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Wednesday, November 25, 2009

MOVIE REVIEW
The End Of Poverty?

The Have-Nots And The Have-Nevers?


A woman walking the roads in Kenya during Philippe Diaz's documentary "The End Of Poverty?", opening today in L.A.
Cinema Libre Studio

By Omar P.L. Moore/PopcornReel.com
Wednesday, November 25, 2009

"The End Of Poverty?" asks the question, "in a world with so much wealth, why is there still so much poverty?"  It's a question that's more or less rhetorical yet elicits food for thought.  Philippe Diaz directs this compelling and important documentary, and if he doesn't devastate you with the cold hard truth about poverty and what he firmly and persuasively argues is its man-made origins, his film will create a reservoir of unyielding anger within. 

Opening today in Los Angeles at the Laemmle Monica 4-Plex and Culver Plaza Theatres (while continuing in New York City) Mr. Diaz's film is a perfect and necessary counterpoint to the cheery celluloid entertainment on display just in time for the holiday season, which begins in earnest tomorrow with Thanksgiving. 

Narrated by Martin Sheen, "The End Of Poverty?" travels to Bolivia, Venezuela, Kenya, Tanzania, Brazil and the United States to investigate the question and bring to the viewer's attention a series of sobering and alarming stories of those in extreme poverty: families living on far less than a dollar a day, forced to drink dirty water or go completely without.  Family businesses uprooted by Europe and America, by political and elite strictures and corporations from Europe and the U.S., as a continuing evidence of colonialism, neo-colonialism, even neo-liberalism.  The wrenching stories are interspersed with interviews and analysis from some of the world's most esteemed and renowned figures on global politics and the economy (just listen to the powerful explanation of exploitations of "regime change" from John Perkins, author of Confessions Of An Economic Hitman.)

The images Mr. Diaz captures are unforgettable in many respects, with his cinematography capturing blight without glorifying it.  If there's any ray of hope at all for those subjected to inequity and inhumane conditions, it's that the people know how they got into such dire straits -- and hardly by their own doing.  Periodically, as if to punctuate and underscore the harsh stories, statistics hit the screen: in Africa during the nineties, the number of people surviving on less than a dollar a day rose from 273 million to 328 million; more than one billion people today live in the slums of the southern hemisphere, while much of the northern hemisphere is prospering.  The problem of poverty is also presented as an environmental crisis.  Capitalism is analyzed and attacked as a substantial ingredient of global greed and disaster, though in deeper, fathomable detail than Michael Moore's "Capitalism: A Love Story" did last month.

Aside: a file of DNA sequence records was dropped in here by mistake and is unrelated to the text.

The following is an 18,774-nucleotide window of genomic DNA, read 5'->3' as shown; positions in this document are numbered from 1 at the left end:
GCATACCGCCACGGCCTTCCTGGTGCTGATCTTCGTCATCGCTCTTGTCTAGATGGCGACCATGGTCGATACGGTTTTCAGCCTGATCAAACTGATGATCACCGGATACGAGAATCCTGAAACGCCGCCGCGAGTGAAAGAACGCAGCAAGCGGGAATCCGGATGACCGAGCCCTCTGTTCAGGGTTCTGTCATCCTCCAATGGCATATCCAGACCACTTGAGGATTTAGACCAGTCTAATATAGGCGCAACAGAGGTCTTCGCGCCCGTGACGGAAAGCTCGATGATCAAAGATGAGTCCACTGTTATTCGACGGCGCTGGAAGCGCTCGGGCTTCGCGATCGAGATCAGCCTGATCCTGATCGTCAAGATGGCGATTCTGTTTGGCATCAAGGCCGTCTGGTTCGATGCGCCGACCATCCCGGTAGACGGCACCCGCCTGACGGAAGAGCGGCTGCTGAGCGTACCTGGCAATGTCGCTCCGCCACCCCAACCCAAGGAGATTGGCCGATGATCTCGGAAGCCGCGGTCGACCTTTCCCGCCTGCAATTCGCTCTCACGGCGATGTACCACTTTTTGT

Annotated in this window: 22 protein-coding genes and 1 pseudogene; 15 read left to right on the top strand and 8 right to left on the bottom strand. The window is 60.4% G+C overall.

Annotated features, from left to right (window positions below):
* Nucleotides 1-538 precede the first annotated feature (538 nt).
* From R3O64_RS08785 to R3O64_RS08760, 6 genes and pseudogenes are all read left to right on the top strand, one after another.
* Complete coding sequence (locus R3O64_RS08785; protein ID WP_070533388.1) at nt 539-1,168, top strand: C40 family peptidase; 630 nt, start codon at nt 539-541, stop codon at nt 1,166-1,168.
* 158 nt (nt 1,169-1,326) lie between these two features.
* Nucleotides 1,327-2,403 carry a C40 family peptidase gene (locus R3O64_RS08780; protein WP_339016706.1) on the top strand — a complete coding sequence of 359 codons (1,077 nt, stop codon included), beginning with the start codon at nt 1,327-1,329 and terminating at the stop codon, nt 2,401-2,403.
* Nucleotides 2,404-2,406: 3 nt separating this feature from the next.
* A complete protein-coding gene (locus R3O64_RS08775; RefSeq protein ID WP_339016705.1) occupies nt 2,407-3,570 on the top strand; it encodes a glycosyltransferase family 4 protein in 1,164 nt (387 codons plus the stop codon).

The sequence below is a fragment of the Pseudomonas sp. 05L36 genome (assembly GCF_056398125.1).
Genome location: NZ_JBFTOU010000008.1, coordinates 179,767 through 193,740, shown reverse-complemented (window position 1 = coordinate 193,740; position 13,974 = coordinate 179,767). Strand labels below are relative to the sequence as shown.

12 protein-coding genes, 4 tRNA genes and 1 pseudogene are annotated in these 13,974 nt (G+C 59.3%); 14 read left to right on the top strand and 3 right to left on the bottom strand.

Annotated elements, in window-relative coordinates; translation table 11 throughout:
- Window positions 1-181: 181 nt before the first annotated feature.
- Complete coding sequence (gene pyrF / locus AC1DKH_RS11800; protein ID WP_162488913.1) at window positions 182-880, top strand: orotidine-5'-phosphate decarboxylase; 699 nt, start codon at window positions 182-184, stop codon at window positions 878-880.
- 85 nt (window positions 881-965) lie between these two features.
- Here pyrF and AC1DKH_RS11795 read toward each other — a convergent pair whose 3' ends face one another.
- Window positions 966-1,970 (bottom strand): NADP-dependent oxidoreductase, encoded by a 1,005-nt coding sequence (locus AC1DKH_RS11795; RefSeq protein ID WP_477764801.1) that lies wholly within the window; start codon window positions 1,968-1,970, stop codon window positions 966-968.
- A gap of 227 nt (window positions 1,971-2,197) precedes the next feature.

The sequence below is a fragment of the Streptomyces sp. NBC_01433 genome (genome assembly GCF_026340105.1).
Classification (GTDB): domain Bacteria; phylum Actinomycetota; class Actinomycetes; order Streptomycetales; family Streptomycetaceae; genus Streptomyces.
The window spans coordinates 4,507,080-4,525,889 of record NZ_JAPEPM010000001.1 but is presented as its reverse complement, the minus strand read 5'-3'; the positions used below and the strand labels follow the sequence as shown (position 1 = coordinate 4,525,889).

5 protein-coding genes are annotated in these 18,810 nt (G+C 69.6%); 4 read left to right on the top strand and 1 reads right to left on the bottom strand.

Instructive and lacking condescension, "The End Of Poverty?" isn't preachy or self-righteous.  If anything it's calmly damning, and plays more as a history lesson than it does a documentary, which makes it required viewing for students and regular moviegoers alike.  If you've toyed with the idea of reading Howard Zinn's epic and incisive book A People's History Of The United States, you should strongly consider this must-see film, especially if you find yourself feeling anesthetized by the big-budget holiday movies.  Simply put, "The End Of Poverty?" should be in theaters across the country and the world, not just in a city on both U.S. coasts.  It will give you something to be thankful for -- even if your own economic situation at present isn't stellar -- and something to be outraged about.


With: Clifford Cobb (also one of the the film's executive producers), Amartya Sen, Joseph Stiglitz, Susan George, Eric Toussaint, Michael Watts, Chalmers Johnson, William Easterly, Joshua Farley, Miloon Kothari, Maria Luisa Mondonca, Nimrod Arackha, Miriam Campos, John Christensen, Pablo Ferandez, Nora Castaneda, Eric Mgendi, Maria Luisa Mendonca, Mashengu Wa Mwachofi, Mshindi Godfrey Ngao, Maria Marcela Olivera Edgardo Lander and many more.

"The End Of Poverty?" is not rated by the Motion Picture Association Of America.  The film contains a couple of graphic images.  The film's running time is one hour and 44 minutes.  In English, French, Spanish, Portuguese, Swahili and local dialects with English subtitles.       


Read more movie reviews and stories from Omar here.

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